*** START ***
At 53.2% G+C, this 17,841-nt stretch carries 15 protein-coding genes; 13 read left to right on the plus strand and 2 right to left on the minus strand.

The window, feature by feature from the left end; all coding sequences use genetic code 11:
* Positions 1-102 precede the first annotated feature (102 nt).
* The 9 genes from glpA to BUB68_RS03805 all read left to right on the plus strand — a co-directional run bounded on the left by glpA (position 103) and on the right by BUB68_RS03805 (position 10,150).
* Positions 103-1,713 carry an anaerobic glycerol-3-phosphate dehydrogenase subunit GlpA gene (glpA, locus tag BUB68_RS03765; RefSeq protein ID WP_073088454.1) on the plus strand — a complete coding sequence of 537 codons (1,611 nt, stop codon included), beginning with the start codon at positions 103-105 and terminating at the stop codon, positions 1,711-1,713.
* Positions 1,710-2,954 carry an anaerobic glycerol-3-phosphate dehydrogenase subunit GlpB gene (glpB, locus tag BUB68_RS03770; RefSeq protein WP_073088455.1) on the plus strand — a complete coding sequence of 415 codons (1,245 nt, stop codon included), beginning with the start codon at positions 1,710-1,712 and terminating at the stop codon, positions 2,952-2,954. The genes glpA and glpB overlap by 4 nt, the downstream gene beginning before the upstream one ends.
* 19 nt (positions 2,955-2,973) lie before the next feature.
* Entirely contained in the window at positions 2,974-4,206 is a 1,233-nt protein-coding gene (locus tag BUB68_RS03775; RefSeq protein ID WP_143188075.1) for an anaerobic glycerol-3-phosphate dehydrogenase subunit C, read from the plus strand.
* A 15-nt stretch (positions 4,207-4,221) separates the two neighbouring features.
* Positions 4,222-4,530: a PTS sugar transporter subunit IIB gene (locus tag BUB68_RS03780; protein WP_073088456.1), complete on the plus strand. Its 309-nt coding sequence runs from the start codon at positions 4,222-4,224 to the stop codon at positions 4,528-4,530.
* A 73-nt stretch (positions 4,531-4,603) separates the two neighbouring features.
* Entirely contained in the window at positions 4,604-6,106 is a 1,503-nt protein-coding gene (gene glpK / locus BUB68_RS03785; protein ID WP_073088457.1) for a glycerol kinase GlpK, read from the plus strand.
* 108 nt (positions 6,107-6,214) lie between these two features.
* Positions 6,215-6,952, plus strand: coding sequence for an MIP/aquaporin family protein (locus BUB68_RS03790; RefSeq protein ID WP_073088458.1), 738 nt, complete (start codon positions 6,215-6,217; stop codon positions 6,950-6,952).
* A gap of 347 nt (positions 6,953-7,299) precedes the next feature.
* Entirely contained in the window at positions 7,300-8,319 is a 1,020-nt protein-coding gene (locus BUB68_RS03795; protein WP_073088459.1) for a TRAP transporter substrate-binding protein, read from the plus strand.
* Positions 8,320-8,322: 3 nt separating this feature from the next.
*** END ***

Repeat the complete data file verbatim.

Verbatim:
At 53.2% G+C, this 17,841-nt stretch carries 15 protein-coding genes; 13 read left to right on the plus strand and 2 right to left on the minus strand.

The window, feature by feature from the left end; all coding sequences use genetic code 11:
* Positions 1-102 precede the first annotated feature (102 nt).
* The 9 genes from glpA to BUB68_RS03805 all read left to right on the plus strand — a co-directional run bounded on the left by glpA (position 103) and on the right by BUB68_RS03805 (position 10,150).
* Positions 103-1,713 carry an anaerobic glycerol-3-phosphate dehydrogenase subunit GlpA gene (glpA, locus tag BUB68_RS03765; RefSeq protein ID WP_073088454.1) on the plus strand — a complete coding sequence of 537 codons (1,611 nt, stop codon included), beginning with the start codon at positions 103-105 and terminating at the stop codon, positions 1,711-1,713.
* Positions 1,710-2,954 carry an anaerobic glycerol-3-phosphate dehydrogenase subunit GlpB gene (glpB, locus tag BUB68_RS03770; RefSeq protein WP_073088455.1) on the plus strand — a complete coding sequence of 415 codons (1,245 nt, stop codon included), beginning with the start codon at positions 1,710-1,712 and terminating at the stop codon, positions 2,952-2,954. The genes glpA and glpB overlap by 4 nt, the downstream gene beginning before the upstream one ends.
* 19 nt (positions 2,955-2,973) lie before the next feature.
* Entirely contained in the window at positions 2,974-4,206 is a 1,233-nt protein-coding gene (locus tag BUB68_RS03775; RefSeq protein ID WP_143188075.1) for an anaerobic glycerol-3-phosphate dehydrogenase subunit C, read from the plus strand.
* A 15-nt stretch (positions 4,207-4,221) separates the two neighbouring features.
* Positions 4,222-4,530: a PTS sugar transporter subunit IIB gene (locus tag BUB68_RS03780; protein WP_073088456.1), complete on the plus strand. Its 309-nt coding sequence runs from the start codon at positions 4,222-4,224 to the stop codon at positions 4,528-4,530.
* A 73-nt stretch (positions 4,531-4,603) separates the two neighbouring features.
* Entirely contained in the window at positions 4,604-6,106 is a 1,503-nt protein-coding gene (gene glpK / locus BUB68_RS03785; protein ID WP_073088457.1) for a glycerol kinase GlpK, read from the plus strand.
* 108 nt (positions 6,107-6,214) lie between these two features.
* Positions 6,215-6,952, plus strand: coding sequence for an MIP/aquaporin family protein (locus BUB68_RS03790; RefSeq protein ID WP_073088458.1), 738 nt, complete (start codon positions 6,215-6,217; stop codon positions 6,950-6,952).
* A gap of 347 nt (positions 6,953-7,299) precedes the next feature.
* Entirely contained in the window at positions 7,300-8,319 is a 1,020-nt protein-coding gene (locus BUB68_RS03795; protein WP_073088459.1) for a TRAP transporter substrate-binding protein, read from the plus strand.
* Positions 8,320-8,322: 3 nt separating this feature from the next.